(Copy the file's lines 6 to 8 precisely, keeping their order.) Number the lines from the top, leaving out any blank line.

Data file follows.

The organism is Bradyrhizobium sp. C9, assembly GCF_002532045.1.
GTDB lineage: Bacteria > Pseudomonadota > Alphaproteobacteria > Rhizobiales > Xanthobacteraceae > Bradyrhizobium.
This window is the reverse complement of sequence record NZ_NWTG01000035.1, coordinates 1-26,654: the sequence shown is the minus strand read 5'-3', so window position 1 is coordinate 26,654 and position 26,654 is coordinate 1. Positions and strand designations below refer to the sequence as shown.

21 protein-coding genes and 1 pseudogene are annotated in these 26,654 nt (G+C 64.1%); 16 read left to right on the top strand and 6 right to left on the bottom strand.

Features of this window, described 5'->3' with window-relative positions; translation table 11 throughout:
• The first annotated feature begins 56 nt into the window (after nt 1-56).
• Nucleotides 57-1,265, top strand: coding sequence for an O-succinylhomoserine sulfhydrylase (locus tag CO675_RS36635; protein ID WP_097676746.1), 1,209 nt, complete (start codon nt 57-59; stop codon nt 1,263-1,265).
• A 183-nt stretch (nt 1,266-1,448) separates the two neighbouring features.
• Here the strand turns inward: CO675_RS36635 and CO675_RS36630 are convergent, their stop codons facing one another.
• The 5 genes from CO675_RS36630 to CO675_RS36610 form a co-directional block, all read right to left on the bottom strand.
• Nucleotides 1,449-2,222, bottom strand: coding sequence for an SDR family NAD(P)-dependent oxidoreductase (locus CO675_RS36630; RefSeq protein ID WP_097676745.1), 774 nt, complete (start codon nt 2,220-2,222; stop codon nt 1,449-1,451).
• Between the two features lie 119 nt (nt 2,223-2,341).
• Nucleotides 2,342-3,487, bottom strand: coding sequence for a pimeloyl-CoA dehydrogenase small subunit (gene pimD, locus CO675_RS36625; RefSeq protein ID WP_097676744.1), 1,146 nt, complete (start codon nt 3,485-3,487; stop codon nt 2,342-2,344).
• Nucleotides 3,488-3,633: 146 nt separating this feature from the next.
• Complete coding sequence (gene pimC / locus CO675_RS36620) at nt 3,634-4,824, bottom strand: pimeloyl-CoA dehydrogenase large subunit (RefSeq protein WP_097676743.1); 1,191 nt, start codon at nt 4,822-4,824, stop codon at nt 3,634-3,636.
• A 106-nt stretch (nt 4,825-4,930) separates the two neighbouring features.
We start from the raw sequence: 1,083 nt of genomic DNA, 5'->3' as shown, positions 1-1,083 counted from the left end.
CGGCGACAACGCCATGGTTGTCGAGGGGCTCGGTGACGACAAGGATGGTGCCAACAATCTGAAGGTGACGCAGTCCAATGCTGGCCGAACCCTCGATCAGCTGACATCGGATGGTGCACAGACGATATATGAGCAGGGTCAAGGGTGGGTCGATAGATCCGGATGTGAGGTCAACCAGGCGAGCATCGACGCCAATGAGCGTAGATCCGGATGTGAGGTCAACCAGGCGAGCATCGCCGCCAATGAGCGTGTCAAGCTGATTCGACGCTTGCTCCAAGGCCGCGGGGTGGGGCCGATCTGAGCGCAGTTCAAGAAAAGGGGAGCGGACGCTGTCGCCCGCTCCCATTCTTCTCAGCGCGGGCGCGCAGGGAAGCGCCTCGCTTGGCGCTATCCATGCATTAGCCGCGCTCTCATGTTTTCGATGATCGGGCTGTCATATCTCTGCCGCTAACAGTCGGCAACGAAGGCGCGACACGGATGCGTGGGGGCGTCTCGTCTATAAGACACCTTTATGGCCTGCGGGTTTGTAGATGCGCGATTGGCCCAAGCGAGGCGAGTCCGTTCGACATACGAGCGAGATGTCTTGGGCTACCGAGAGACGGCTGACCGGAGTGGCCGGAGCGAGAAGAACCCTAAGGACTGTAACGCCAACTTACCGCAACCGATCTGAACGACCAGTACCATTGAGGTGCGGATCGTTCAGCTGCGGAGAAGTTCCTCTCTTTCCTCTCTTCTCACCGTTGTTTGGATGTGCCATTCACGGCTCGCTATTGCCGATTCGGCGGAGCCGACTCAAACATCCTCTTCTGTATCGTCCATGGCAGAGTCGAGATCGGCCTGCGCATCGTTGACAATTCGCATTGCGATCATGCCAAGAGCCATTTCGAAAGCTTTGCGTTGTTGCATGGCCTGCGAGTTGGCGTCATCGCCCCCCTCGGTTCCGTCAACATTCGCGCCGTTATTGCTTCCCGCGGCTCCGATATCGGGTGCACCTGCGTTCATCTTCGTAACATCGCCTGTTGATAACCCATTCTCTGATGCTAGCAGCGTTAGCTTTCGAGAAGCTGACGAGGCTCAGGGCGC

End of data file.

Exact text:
• The first annotated feature begins 56 nt into the window (after nt 1-56).
• Nucleotides 57-1,265, top strand: coding sequence for an O-succinylhomoserine sulfhydrylase (locus tag CO675_RS36635; protein ID WP_097676746.1), 1,209 nt, complete (start codon nt 57-59; stop codon nt 1,263-1,265).
• A 183-nt stretch (nt 1,266-1,448) separates the two neighbouring features.